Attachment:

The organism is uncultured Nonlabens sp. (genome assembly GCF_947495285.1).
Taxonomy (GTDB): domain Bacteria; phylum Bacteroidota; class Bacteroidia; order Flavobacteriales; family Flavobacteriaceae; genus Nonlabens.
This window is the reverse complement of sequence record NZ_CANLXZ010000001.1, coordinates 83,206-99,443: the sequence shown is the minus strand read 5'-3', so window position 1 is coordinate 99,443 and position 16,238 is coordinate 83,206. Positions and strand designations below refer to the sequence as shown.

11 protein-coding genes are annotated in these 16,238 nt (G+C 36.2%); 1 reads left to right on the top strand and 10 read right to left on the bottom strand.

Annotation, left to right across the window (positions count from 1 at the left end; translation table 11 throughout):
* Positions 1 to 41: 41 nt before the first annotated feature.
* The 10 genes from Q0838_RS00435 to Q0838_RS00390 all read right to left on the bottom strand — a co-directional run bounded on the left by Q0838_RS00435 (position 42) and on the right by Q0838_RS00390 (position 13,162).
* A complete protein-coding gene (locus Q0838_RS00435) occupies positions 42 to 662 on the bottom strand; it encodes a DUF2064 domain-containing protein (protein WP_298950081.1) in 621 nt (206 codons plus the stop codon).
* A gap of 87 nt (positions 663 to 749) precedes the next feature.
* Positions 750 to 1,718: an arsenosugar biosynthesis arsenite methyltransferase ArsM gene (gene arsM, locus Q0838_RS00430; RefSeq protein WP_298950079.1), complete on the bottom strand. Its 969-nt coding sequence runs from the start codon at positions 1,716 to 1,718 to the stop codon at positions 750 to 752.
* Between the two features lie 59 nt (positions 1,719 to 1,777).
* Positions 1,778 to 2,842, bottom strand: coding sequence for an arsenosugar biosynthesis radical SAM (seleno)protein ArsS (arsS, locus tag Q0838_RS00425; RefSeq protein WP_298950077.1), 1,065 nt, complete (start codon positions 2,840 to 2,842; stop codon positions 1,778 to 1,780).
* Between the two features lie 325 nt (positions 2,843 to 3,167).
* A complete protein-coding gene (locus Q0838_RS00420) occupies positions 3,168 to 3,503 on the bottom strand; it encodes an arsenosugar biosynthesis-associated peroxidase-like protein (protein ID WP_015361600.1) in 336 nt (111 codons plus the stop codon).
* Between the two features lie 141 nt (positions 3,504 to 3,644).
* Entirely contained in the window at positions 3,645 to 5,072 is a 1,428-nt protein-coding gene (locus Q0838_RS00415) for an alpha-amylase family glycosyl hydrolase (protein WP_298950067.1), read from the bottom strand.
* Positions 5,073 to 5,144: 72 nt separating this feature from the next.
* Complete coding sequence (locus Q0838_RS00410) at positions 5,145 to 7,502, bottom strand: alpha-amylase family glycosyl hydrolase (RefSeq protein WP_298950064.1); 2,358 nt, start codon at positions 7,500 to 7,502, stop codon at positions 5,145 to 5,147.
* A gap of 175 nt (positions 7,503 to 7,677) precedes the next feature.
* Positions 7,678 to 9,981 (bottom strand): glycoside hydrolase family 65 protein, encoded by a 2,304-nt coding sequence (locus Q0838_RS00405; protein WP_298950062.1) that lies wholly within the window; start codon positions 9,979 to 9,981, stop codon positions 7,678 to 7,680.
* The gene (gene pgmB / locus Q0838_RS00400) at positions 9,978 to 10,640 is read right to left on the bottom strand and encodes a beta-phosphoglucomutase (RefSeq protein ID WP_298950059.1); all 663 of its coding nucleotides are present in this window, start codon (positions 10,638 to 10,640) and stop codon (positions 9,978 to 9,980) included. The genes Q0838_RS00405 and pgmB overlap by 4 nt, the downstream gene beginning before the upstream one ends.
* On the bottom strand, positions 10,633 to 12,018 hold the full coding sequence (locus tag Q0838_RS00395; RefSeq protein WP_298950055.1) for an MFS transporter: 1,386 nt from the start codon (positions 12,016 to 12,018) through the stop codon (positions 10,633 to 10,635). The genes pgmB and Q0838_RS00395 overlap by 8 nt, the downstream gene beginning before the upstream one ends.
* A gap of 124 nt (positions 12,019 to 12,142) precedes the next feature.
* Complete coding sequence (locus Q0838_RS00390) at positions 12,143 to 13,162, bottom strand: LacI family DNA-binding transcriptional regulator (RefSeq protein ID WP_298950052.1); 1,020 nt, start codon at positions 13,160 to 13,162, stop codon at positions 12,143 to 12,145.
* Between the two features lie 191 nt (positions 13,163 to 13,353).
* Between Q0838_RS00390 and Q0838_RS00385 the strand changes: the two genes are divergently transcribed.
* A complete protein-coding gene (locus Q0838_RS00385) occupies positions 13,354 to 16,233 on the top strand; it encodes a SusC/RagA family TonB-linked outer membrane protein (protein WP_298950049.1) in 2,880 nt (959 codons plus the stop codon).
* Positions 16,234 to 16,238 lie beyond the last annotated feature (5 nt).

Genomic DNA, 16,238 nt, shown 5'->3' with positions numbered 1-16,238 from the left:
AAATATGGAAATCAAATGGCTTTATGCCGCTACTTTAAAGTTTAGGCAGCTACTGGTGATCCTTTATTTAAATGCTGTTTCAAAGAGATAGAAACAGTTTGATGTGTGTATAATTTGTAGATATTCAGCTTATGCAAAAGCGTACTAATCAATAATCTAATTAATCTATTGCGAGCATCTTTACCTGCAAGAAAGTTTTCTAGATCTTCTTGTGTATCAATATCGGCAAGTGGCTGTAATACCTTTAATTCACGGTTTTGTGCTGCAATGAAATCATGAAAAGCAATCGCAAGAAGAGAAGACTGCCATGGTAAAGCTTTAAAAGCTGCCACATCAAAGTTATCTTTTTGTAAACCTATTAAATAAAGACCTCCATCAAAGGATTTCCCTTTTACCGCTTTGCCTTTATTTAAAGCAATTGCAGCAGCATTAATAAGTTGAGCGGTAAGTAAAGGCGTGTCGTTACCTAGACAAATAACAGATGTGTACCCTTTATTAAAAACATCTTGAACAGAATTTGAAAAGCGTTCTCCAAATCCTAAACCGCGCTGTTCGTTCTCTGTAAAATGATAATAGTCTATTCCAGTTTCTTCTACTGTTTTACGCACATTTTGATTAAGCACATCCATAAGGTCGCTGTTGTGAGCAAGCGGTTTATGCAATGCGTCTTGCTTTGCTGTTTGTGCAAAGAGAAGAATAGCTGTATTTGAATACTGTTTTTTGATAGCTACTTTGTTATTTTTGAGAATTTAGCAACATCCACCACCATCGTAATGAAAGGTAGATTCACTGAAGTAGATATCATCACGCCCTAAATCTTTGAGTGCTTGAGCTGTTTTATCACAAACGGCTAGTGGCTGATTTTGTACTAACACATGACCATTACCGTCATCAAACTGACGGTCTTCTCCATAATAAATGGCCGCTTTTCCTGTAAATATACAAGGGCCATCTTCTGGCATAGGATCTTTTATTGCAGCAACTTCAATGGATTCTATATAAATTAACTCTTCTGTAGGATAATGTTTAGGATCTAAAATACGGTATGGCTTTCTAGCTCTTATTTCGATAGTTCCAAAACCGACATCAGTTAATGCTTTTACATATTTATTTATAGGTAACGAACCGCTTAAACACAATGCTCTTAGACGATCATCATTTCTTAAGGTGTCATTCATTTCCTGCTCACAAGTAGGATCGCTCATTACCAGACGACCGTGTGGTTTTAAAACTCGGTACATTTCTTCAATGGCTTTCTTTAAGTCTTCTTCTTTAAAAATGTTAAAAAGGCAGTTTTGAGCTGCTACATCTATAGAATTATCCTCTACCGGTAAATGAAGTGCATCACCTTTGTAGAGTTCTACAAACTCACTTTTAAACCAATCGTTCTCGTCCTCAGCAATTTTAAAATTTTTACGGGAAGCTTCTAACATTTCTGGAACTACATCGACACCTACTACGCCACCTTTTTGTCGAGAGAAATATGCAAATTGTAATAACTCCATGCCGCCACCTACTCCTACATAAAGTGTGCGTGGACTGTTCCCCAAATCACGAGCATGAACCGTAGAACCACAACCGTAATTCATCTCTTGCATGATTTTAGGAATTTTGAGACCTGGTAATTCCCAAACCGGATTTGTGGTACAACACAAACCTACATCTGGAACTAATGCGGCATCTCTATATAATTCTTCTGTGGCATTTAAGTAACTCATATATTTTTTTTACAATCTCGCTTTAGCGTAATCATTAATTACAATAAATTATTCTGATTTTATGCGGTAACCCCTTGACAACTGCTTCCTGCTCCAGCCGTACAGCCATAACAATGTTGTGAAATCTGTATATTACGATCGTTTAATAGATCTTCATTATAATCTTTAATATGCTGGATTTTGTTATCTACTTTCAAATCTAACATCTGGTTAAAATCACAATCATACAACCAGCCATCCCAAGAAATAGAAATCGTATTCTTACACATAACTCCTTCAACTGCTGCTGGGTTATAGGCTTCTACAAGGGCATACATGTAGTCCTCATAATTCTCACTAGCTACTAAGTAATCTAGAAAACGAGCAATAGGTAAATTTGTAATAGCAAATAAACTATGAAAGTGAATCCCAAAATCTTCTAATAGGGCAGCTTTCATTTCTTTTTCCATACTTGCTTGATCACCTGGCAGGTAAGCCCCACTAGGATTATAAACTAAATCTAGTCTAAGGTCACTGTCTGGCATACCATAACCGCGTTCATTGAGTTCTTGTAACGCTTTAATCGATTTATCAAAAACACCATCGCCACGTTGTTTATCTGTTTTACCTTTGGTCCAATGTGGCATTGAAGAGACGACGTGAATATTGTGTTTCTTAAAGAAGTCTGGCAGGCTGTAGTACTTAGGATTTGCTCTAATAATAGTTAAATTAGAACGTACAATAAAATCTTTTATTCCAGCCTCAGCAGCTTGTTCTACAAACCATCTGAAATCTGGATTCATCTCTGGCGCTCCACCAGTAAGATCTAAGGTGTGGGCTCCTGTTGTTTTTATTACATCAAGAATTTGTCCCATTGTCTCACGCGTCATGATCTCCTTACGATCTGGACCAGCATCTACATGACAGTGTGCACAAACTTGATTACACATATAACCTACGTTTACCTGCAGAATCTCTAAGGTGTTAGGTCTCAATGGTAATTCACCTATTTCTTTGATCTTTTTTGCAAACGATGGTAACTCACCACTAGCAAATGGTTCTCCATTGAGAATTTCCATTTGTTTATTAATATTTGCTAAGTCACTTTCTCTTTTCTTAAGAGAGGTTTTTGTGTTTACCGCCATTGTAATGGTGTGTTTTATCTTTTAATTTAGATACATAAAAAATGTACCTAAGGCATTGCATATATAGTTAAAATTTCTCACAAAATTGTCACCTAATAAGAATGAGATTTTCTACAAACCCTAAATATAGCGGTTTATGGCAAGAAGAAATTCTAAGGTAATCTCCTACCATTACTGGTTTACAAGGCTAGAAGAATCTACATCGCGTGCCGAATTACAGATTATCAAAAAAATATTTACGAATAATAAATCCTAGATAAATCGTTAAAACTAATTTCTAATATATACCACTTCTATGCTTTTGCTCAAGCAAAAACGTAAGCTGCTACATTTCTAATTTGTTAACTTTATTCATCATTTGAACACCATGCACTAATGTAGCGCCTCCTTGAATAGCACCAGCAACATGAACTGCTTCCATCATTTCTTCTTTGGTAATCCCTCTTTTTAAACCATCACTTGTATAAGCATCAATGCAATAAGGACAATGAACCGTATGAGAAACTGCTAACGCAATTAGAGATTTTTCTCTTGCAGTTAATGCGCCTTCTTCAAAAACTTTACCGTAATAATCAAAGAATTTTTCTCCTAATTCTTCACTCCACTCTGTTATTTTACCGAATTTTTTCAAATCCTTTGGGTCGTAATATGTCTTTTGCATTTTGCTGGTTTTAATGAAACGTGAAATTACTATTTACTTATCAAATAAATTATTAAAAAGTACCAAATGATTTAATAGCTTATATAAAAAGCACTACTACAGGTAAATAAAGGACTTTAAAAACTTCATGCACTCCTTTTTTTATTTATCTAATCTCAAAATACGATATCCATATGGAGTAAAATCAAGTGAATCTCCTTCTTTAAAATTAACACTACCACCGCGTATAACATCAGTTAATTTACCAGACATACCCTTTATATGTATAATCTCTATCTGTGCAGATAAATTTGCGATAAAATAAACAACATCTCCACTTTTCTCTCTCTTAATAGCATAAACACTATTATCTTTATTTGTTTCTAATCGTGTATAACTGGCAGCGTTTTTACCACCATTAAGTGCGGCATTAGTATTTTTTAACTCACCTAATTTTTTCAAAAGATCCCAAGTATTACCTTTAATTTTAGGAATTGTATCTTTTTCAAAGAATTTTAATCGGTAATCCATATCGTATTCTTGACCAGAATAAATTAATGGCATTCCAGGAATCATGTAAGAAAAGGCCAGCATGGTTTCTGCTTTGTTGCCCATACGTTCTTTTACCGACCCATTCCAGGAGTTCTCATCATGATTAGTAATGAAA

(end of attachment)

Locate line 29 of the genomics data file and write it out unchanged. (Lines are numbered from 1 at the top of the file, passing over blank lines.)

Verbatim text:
Genomic DNA, 16,238 nt, shown 5'->3' with positions numbered 1-16,238 from the left: